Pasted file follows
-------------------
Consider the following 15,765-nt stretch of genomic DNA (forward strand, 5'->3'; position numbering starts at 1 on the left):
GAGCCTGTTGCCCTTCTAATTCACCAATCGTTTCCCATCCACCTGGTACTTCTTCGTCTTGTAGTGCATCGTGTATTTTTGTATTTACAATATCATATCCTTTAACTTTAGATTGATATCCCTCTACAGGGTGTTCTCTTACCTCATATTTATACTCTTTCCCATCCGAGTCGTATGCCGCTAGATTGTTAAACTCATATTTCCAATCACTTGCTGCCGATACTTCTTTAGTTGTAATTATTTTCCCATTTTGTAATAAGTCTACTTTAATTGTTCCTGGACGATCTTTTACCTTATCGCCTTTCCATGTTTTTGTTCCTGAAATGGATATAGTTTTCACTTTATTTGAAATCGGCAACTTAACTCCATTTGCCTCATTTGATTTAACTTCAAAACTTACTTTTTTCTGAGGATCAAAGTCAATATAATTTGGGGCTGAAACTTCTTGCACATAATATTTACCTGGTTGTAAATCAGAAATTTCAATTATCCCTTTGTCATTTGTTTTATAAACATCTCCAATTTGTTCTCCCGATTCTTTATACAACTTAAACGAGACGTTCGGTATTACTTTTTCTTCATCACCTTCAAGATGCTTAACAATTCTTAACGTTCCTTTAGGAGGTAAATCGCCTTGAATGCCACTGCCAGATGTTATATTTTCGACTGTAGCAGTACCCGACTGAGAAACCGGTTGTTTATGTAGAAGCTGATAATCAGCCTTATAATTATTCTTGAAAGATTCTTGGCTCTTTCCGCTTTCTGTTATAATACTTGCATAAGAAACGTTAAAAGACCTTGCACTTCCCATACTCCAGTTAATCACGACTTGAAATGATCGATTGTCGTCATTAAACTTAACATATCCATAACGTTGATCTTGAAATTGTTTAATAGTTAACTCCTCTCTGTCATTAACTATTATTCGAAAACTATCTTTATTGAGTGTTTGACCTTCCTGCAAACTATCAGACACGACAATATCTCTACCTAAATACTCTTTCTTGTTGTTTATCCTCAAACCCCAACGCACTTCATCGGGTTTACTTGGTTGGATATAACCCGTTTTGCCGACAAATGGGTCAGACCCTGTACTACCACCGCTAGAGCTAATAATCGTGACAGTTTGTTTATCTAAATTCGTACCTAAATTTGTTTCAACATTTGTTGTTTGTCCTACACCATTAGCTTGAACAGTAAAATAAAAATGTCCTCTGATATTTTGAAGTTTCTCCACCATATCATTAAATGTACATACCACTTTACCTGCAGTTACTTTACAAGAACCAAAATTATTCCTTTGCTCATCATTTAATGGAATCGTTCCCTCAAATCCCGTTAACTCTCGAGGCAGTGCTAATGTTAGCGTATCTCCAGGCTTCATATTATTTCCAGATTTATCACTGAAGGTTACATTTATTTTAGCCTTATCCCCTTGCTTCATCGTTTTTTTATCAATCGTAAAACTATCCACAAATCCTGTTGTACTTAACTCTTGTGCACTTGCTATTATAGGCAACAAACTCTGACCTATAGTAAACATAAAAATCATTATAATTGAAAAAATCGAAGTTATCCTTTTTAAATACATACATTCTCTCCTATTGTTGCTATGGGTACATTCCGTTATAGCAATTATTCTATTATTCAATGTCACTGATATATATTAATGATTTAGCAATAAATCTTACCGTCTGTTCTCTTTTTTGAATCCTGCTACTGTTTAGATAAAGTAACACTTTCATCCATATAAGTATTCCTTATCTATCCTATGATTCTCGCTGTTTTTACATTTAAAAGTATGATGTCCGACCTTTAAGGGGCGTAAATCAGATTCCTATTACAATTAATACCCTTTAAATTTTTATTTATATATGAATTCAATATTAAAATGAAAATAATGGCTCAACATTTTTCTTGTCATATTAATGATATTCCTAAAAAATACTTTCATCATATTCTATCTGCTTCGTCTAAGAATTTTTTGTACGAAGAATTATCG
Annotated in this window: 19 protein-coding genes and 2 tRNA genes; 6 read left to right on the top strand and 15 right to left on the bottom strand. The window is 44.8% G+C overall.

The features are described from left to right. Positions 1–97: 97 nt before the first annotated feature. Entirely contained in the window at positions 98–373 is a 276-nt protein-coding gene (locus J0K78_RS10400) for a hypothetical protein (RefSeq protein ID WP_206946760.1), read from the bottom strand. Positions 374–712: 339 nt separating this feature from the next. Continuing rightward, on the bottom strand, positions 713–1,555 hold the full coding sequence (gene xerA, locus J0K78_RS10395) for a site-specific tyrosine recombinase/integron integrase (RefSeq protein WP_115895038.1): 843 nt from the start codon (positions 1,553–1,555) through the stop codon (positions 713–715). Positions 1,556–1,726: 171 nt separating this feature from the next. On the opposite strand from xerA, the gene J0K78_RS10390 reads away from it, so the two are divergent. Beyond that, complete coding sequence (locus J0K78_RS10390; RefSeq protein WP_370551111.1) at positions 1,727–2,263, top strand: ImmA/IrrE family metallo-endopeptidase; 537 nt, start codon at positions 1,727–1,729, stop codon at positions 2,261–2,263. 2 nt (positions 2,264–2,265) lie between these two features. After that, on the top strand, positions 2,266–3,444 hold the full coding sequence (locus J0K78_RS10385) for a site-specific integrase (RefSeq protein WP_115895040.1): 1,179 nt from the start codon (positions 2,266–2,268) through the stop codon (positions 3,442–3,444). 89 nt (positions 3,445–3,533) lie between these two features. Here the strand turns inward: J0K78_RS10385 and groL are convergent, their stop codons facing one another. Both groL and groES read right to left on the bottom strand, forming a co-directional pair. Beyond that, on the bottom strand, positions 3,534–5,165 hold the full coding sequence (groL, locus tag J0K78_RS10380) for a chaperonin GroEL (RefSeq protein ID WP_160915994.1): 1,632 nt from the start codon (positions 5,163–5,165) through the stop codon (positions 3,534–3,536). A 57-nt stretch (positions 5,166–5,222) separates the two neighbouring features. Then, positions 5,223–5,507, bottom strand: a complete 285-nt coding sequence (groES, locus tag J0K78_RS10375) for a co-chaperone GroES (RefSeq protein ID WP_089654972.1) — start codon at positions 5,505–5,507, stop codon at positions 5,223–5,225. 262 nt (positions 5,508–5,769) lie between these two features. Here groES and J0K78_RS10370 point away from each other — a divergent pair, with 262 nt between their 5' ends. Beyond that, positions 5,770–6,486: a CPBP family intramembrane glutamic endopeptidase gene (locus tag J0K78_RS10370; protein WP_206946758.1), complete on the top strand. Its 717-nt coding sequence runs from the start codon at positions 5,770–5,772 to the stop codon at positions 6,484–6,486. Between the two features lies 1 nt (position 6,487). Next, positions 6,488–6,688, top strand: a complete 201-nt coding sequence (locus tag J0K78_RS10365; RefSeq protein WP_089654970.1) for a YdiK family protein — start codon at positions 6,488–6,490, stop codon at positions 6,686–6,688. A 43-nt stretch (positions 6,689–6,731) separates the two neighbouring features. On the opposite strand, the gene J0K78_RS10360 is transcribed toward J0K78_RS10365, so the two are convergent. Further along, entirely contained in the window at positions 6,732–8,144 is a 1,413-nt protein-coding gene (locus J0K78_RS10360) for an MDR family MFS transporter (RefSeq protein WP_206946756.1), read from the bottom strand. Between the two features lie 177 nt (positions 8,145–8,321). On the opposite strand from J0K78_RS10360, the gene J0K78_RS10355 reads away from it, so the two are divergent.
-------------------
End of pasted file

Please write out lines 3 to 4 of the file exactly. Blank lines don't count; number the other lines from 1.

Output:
Annotated in this window: 19 protein-coding genes and 2 tRNA genes; 6 read left to right on the top strand and 15 right to left on the bottom strand. The window is 44.8% G+C overall.

The features are described from left to right. Positions 1–97: 97 nt before the first annotated feature. Entirely contained in the window at positions 98–373 is a 276-nt protein-coding gene (locus J0K78_RS10400) for a hypothetical protein (RefSeq protein ID WP_206946760.1), read from the bottom strand. Positions 374–712: 339 nt separating this feature from the next. Continuing rightward, on the bottom strand, positions 713–1,555 hold the full coding sequence (gene xerA, locus J0K78_RS10395) for a site-specific tyrosine recombinase/integron integrase (RefSeq protein WP_115895038.1): 843 nt from the start codon (positions 1,553–1,555) through the stop codon (positions 713–715). Positions 1,556–1,726: 171 nt separating this feature from the next. On the opposite strand from xerA, the gene J0K78_RS10390 reads away from it, so the two are divergent. Beyond that, complete coding sequence (locus J0K78_RS10390; RefSeq protein WP_370551111.1) at positions 1,727–2,263, top strand: ImmA/IrrE family metallo-endopeptidase; 537 nt, start codon at positions 1,727–1,729, stop codon at positions 2,261–2,263. 2 nt (positions 2,264–2,265) lie between these two features. After that, on the top strand, positions 2,266–3,444 hold the full coding sequence (locus J0K78_RS10385) for a site-specific integrase (RefSeq protein WP_115895040.1): 1,179 nt from the start codon (positions 2,266–2,268) through the stop codon (positions 3,442–3,444). 89 nt (positions 3,445–3,533) lie between these two features. Here the strand turns inward: J0K78_RS10385 and groL are convergent, their stop codons facing one another. Both groL and groES read right to left on the bottom strand, forming a co-directional pair. Beyond that, on the bottom strand, positions 3,534–5,165 hold the full coding sequence (groL, locus tag J0K78_RS10380) for a chaperonin GroEL (RefSeq protein ID WP_160915994.1): 1,632 nt from the start codon (positions 5,163–5,165) through the stop codon (positions 3,534–3,536). A 57-nt stretch (positions 5,166–5,222) separates the two neighbouring features. Then, positions 5,223–5,507, bottom strand: a complete 285-nt coding sequence (groES, locus tag J0K78_RS10375) for a co-chaperone GroES (RefSeq protein ID WP_089654972.1) — start codon at positions 5,505–5,507, stop codon at positions 5,223–5,225. 262 nt (positions 5,508–5,769) lie between these two features. Here groES and J0K78_RS10370 point away from each other — a divergent pair, with 262 nt between their 5' ends. Beyond that, positions 5,770–6,486: a CPBP family intramembrane glutamic endopeptidase gene (locus tag J0K78_RS10370; protein WP_206946758.1), complete on the top strand. Its 717-nt coding sequence runs from the start codon at positions 5,770–5,772 to the stop codon at positions 6,484–6,486. Between the two features lies 1 nt (position 6,487). Next, positions 6,488–6,688, top strand: a complete 201-nt coding sequence (locus tag J0K78_RS10365; RefSeq protein WP_089654970.1) for a YdiK family protein — start codon at positions 6,488–6,490, stop codon at positions 6,686–6,688. A 43-nt stretch (positions 6,689–6,731) separates the two neighbouring features. On the opposite strand, the gene J0K78_RS10360 is transcribed toward J0K78_RS10365, so the two are convergent. Further along, entirely contained in the window at positions 6,732–8,144 is a 1,413-nt protein-coding gene (locus J0K78_RS10360) for an MDR family MFS transporter (RefSeq protein WP_206946756.1), read from the bottom strand. Between the two features lie 177 nt (positions 8,145–8,321). On the opposite strand from J0K78_RS10360, the gene J0K78_RS10355 reads away from it, so the two are divergent.